Here is an issue: I came up with a lesson years ago that I hadn’t put together until just recently. I thought of having my students make “Choose Your Own Adventure” stories to make narrative writing fun and creative. (They can also explore multiple solutions to IMG_0037problems within plots.) In preparation for teaching a professional development class on using iPads in the classroom, I decided I’d finally try my hand at making one of these adventures. I created a planning paper, made a Google slideshow, hyperlinked slides together, and wrote a silly little story about the teachers that would be attending my iPad course. I even made a movie to show teachers how I did what I did, so that they could reproduce (clone) it.

I haven’t actually mentioned the “issue” yet. All this goes right along with the theme of this blog: Sharing your creativity is classy. Here is the issue: I just… just now, as I am in the middle of typing this blog, googled “Choose your own adventure lesson,” and do you know how many other people had the same idea as me? Well, it took Google half of a second to produce eighteen million hits. So, was my idea a creative one?

Has this kind of thing ever happened to you? Have you ever excitedly told a colleague or friend about a grand idea you had, only to have your audience say, “Oh, (so and so) did that last year”? Talk about taking the wind out of your creative sails!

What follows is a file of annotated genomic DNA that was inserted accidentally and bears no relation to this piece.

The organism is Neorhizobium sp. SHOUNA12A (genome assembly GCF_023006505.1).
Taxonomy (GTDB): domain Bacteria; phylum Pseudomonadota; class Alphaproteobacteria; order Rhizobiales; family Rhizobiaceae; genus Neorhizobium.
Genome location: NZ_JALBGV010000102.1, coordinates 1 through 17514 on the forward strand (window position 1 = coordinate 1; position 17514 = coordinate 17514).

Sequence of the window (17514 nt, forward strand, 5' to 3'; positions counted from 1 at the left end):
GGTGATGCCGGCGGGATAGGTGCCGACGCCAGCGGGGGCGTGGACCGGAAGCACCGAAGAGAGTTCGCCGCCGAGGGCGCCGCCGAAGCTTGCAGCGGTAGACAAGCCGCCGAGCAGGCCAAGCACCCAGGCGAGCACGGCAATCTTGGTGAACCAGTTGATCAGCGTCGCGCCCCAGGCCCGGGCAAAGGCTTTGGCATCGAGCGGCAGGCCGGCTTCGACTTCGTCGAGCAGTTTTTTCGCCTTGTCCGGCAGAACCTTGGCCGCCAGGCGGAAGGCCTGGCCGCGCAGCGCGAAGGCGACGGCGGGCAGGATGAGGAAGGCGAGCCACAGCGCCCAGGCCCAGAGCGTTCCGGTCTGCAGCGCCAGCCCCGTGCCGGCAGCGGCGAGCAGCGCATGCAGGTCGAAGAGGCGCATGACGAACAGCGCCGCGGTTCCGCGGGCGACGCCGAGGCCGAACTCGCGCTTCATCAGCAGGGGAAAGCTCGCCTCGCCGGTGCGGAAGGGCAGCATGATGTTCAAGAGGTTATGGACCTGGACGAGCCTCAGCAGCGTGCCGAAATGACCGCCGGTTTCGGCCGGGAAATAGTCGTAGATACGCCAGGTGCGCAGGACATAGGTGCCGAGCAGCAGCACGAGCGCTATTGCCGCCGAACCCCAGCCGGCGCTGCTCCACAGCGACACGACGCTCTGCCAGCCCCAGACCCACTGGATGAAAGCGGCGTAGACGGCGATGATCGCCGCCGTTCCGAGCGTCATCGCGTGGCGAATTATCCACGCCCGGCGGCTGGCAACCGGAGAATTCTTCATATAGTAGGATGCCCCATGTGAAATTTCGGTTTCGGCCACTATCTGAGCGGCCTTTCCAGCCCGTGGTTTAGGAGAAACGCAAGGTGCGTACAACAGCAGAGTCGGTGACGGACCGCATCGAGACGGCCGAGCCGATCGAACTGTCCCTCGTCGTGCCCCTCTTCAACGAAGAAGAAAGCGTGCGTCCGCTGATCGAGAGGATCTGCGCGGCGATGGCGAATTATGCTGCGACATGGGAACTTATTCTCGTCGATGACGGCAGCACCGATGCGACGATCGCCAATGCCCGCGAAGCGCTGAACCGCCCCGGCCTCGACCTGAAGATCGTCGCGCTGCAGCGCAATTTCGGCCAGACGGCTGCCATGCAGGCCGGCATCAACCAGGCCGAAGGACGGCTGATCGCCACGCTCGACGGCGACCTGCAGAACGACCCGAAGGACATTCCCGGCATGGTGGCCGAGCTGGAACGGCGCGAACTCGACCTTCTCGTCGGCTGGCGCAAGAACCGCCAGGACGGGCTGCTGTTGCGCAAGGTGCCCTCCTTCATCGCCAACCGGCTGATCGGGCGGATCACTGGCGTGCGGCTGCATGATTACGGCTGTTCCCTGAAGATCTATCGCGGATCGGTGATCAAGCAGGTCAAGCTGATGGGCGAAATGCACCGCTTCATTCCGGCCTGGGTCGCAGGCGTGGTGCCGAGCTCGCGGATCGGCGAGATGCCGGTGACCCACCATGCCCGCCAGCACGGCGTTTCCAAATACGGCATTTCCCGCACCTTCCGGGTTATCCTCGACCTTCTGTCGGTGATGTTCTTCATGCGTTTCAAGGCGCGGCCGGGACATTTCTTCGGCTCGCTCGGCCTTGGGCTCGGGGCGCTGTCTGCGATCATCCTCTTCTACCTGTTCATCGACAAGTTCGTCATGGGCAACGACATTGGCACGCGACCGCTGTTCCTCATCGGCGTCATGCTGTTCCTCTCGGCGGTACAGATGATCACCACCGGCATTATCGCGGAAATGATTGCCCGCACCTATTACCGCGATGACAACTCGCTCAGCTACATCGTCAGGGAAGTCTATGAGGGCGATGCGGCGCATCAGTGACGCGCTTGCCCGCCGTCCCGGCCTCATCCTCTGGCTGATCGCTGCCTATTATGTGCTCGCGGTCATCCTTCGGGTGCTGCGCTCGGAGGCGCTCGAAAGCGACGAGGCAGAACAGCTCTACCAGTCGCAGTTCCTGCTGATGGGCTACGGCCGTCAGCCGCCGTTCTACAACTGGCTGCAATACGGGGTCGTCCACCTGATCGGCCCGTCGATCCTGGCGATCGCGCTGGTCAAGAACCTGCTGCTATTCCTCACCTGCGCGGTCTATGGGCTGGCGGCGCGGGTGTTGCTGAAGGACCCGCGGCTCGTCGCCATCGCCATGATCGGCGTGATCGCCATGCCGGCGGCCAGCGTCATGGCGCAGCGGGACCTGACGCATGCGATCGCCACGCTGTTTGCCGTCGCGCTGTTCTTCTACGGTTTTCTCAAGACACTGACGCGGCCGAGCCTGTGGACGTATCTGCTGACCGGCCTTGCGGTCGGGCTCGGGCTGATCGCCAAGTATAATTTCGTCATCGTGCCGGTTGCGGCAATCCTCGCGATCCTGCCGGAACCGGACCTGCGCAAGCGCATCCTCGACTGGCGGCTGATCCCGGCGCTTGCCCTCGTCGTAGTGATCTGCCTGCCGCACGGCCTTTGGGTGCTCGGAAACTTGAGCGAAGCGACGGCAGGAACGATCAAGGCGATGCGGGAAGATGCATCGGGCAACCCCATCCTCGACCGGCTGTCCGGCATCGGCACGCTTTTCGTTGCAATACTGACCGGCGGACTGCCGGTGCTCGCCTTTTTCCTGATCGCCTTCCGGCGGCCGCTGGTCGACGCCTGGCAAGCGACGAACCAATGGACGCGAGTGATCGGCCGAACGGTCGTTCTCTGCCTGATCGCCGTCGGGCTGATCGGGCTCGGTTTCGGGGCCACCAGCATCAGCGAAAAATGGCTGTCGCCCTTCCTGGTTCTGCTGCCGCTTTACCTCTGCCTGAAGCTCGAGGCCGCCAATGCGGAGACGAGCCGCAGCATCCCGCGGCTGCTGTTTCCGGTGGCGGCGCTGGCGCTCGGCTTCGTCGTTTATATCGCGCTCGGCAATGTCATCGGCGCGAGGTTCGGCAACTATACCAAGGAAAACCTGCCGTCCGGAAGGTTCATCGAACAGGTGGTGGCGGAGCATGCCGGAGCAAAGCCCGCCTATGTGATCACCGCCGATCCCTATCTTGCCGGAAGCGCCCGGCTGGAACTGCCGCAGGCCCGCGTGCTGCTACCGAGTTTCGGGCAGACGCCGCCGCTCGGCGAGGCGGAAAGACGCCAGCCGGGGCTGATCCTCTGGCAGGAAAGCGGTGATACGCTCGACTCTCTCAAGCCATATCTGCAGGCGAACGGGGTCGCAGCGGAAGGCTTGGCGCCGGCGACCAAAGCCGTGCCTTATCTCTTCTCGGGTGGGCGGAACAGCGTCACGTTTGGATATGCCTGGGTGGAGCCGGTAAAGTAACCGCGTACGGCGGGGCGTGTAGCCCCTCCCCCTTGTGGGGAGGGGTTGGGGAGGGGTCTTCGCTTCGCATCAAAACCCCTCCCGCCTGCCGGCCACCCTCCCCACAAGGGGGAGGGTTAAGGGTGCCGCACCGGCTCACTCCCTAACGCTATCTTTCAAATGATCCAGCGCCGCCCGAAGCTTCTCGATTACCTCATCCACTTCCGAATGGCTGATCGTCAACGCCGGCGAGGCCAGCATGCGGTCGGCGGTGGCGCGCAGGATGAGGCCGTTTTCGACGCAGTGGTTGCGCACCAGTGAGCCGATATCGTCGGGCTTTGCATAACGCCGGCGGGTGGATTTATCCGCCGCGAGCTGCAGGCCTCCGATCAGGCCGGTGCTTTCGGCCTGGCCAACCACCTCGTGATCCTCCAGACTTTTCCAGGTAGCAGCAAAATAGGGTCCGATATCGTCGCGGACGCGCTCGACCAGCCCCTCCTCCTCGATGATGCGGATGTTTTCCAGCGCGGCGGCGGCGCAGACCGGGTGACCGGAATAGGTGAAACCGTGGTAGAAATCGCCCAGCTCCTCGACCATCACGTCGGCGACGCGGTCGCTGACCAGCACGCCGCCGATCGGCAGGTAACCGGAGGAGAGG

Here is a classy consolation: How many artists were appreciated during their lifetime? Additionally, do you think Edgar Degas was the only artist who painted ballerinas? Did Michelangelo invent sculpture? As creative as people may seem, they are building upon concepts that already exist. It is what’s done with the creativity that makes it classy. A creative idea that sits in the classroom, confined to 24 students, and never tried by other teachers, isn’t any more useful than a tree falling in the middle of a forest is beneficial to a carpenter. Yeah, people are building tables all over the place. So, your raised wooden platform that people place food on isn’t all that novel in a global market, but that doesn’t mean you shouldn’t make one. Many people had painted portraits of women before the Mona Lisa. What if DaVinci thought, “That’s already been done. I don’t want to look lame, copying others.”IMG_0035

Not classy: Failing to give credit where credit is due. No explanation needed. Also, withholding compliments is not classy. A person can feel jealous when a colleague is getting attention for his creativity. Don’t let corrosive competitive feelings creep into your soul. They will kill your creativity. This is not a war or competition. Be congratulatory. That is classy. An attitude of admiration will boost you forward, usher you into a collection of collaborative creators, and fuel cogitation. A poor attitude will find you lying under a fallen tree in the middle of the forest, trapped, forgotten, and nonexistent.

Here is the lesson that I dreamed up, created, and found out already exists… millions of times over;)  https://tinyurl.com/y8pnpybmIMG_0039

Here is the movie that I made to show off how I did what millions of others have done before me.  https://youtu.be/xzi1Q0nAsBc

Although I am laughing at myself for thinking that I was soooo creative, coming up with this lesson, only to find out lots of others before me have done something similar, I remain please with my product, and encourage you… I would be flattered if you were to check it out and even use it. Let me know what you think, and if there were ways to improve upon it.

Final thought: Where would this lesson fall on the SAMR spectrum? Is the use of technology Substituting, Augmenting, Modifying, or Redefining teaching?